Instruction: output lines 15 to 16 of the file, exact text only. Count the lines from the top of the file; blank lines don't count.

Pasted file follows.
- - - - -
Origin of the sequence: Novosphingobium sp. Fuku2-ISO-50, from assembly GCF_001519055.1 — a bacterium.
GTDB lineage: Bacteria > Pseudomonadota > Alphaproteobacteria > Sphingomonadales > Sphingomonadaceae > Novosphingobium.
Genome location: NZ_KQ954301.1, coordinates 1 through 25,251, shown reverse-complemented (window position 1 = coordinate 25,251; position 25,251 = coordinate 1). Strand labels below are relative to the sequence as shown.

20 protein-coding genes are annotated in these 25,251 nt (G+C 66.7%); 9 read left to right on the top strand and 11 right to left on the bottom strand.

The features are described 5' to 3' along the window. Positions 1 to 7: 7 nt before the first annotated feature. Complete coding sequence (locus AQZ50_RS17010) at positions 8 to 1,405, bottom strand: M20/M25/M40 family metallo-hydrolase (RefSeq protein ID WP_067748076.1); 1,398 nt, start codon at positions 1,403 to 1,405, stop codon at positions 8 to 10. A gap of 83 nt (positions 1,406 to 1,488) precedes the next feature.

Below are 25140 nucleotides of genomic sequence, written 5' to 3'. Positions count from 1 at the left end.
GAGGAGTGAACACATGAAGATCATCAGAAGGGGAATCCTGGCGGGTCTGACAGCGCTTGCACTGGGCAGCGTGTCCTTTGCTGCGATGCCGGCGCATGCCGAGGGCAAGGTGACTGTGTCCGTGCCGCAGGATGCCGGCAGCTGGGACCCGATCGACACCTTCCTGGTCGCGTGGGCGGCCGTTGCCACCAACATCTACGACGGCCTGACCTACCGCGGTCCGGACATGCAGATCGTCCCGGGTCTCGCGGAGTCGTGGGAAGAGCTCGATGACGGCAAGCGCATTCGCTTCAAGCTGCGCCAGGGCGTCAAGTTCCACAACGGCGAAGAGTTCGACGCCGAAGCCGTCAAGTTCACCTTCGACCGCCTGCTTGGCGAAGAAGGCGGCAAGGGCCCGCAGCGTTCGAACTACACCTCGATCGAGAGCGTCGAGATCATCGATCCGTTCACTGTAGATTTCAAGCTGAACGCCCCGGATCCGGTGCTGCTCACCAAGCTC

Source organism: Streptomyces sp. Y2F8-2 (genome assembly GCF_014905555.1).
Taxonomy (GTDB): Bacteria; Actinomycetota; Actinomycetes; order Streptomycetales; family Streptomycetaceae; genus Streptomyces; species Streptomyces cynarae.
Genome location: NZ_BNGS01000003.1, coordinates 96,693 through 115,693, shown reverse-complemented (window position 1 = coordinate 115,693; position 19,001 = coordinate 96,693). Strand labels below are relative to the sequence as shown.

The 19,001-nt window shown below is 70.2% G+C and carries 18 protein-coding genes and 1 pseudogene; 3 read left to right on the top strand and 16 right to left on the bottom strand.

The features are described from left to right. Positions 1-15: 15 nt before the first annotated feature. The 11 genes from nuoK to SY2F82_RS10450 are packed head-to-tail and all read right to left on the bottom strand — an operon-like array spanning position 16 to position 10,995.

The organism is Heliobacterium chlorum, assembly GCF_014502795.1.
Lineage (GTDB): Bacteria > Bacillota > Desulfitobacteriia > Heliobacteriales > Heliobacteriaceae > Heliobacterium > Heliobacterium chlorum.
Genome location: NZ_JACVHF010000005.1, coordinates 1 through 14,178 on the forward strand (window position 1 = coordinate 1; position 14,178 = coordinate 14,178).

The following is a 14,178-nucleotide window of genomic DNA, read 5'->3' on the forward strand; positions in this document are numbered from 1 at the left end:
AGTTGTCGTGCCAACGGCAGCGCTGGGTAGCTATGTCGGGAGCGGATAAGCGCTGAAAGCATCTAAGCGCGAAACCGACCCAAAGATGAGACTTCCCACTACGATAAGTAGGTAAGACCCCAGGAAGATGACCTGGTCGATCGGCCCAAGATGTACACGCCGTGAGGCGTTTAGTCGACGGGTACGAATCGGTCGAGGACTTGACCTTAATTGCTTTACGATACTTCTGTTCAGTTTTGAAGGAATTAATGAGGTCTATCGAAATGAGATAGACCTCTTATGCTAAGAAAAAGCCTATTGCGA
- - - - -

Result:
Genome location: NZ_JACVHF010000005.1, coordinates 1 through 14,178 on the forward strand (window position 1 = coordinate 1; position 14,178 = coordinate 14,178).

The following is a 14,178-nucleotide window of genomic DNA, read 5'->3' on the forward strand; positions in this document are numbered from 1 at the left end: